The Dark Tower is part of My Summer of Summer Movies, in which I am attempting to see and review every movie that opens (in Chicago) between Memorial Day and Labor Day. Read all about this ill-advised plan here.
I suspect that most discussion of Nikolaj Arcel’s The Dark Tower will focus on how well—or, if I were going to guess, how poorly—it managed to translate Stephen King’s eight-novel-and-change source material into a 90-minute movie. Alas, I can’t contribute to that conversation. I’ve read most of King’s novels—I grew up about half an hour from his house in Maine, so our local luminary’s work was pretty much required reading—but for some reason I never got around to tackling the more than 4,000 pages of the Dark Tower octalogy. (Personally, I find King’s work most compelling the nearer it is to realism, and therefore never felt particularly inspired to delve into the fantasy universe of his self-proclaimed magnum opus.)
So I could only approach the adaptation as what it seems to want to be: a single, self-contained movie inspired by—not inclusive of—King’s long, sprawling story. Such a naïve, baggage-free approach as mine should have given the film its best opportunity to impress, but—even freed from the expectations of the fanatic—The Dark Tower is a passable but forgettably underwhelming fantasy tale. By any criteria, this is a paint-by-numbers movie.
Four screenwriters (including the director) are credited with The Dark Tower, and their approach to King’s material seems to have been to pull out just as many elements as they needed to make a formulaic action film with the familiar beats of a fairy tale quest. (The film The Dark Tower most reminded me of, in fact, was Jim Henson’s 1986 movie Labyrinth, but without Bowie, muppets, humor, or fun.) Jake Chambers (Tim Taylor) is a troubled New York teen-ager, with a kindly mother (Kathryn Winnick) and a wicked stepfather (Nicholas Pauling). Jake is troubled by the death of his father (Karl Thaning), and by recurring dreams about another world: he sees (and sketches, obsessively) visions of an evil Man in Black, a heroic gunslinger, creatures in human masks, and attacks on a mysterious (titular) tower that seem related, somehow, to a series of earthquakes that have been affecting the earth.
Since we all know what kind of movie this is, it is no spoiler to say that all of Jake’s visions turn out to be real. He has the King-universe “shining”—psychic powers—and he has been seeing into a parallel dimension, Mid-World, where the sorcerous Man in Black (Matthew McConaughey) is attempting to bring down the Dark Tower that protects all worlds from the forces of evil. Legends say that the mind of a child can bring it down, we are told, and so the Man in Black and his cronies have stealing children from our dimension—”Keystone Earth”—in order to power a psychic cannon that can reduce the Dark Tower to rubble.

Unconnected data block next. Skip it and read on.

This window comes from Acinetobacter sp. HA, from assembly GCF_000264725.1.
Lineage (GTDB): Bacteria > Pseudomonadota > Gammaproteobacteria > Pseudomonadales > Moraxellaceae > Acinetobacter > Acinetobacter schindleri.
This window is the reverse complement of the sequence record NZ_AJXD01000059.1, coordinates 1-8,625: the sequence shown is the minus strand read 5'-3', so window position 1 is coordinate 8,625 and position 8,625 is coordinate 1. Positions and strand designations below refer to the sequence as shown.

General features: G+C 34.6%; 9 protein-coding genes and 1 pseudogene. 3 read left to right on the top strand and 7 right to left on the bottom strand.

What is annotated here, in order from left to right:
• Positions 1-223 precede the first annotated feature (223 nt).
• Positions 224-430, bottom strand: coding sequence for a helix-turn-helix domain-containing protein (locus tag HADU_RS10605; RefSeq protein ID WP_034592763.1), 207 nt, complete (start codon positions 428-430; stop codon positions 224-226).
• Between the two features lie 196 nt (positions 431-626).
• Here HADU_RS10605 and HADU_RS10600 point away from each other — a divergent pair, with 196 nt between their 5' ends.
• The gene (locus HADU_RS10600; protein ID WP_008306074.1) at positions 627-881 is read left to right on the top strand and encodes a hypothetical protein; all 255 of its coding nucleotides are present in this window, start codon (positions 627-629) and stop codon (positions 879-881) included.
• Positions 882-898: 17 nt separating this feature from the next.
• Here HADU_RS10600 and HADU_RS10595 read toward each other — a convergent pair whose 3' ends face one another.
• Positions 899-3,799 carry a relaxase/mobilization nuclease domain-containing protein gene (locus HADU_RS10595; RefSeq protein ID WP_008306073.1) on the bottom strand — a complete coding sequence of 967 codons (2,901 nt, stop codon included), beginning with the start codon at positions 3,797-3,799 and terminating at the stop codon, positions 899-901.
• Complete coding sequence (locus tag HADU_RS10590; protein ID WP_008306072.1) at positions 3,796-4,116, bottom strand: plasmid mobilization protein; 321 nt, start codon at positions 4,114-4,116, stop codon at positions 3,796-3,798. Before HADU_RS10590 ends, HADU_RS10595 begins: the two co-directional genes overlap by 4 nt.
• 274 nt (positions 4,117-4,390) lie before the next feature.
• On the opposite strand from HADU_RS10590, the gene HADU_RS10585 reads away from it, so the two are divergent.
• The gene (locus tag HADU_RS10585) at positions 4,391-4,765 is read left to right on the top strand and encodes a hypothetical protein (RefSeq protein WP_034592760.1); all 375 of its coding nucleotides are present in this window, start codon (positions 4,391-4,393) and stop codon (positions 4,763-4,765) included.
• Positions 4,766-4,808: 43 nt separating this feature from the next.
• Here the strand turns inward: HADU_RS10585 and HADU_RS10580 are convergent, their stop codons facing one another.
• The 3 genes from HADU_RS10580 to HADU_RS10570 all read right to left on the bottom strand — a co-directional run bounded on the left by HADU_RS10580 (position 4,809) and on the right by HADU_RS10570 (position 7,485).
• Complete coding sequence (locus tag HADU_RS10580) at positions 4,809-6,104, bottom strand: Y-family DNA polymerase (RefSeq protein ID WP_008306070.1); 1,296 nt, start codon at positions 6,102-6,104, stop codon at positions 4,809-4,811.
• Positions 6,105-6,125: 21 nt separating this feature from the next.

Soon, the Man in Black’s agents come for Jake, and in fleeing them his visions lead him to a portal into Mid-World, where he quickly meets up with Roland (Idris Elba), the last of the Gunslingers, a Western-inspired breed of Arthurian knights who once protected the world from evil. Bitter, dejected, and with his own dead-daddy issues, Roland now seeks only revenge against the Man in Black, and Jake must convince him to expand his mission to include saving the entire universe.
All of these are the silly ingredients of a fantasy formula, of course, but the premise is not necessarily any more silly than those that have sustained better films. The problem with The Dark Tower is not with any of its individual elements, but with the fact that none of them manage to add up to anything particularly interesting, let alone to evoke the greater emotional meaning and wonder needed for such a simple fairy tale formula to succeed.
The cast is fine: Elba brings predictably charismatic gravitas, and Taylor is a solid-enough young actor. (McConaughey—given a villain role he should have been able to really sink his teeth into—seems to know he’s in a dud: he walks unconvincingly through the part as though distracted and slightly resentful.) But director Arcel—whose last film, the Oscar-nominated period drama A Royal Affair, I enjoyed very much—turns out to be a strange and unfortunate choice for this endeavor. His world-building seems disinterested: Mid-World is a dull, budget-conscious apocalyptic wasteland, under-cooked, under-developed, and under-explained. (Frequent in-jokes about King’s other works—like the appearance of the numbers “1408” and a poster of Rita Hayworth—are probably a nod to the interconnected and metafictional elements of the novels, but read here as nothing more than annoying easter eggs.) And Arcel has no particular gift for adventure: the sparse action scenes are murky and uninspired, and the story moves from one perfunctory plot point or set piece to another without ever generating any narrative momentum or excitement. Even the film’s “epic” climax feels small, limp, and anti-climactic.
As I said when I began, I haven’t read the Dark Tower books, but I’ve read plenty of other King novels, and I strongly suspect Arcel and his screenwriters have made the same mistake that led to many previous failed and mediocre adaptations of King’s work: they thought the supernatural elements were the important parts. King’s has almost always trafficked, consciously, in genre clichés—vampires and werewolves and aliens and zombies—but his success has come because he surrounds such familiar elements with painstakingly realistic characters, genuine emotional stakes, and lovingly constructed worlds. There’s a reason he writes big, shambling books: if you reduce one of his stories down to the bare bones of its plot—as Arcel has done here—you leave out everything that makes the journey worthwhile.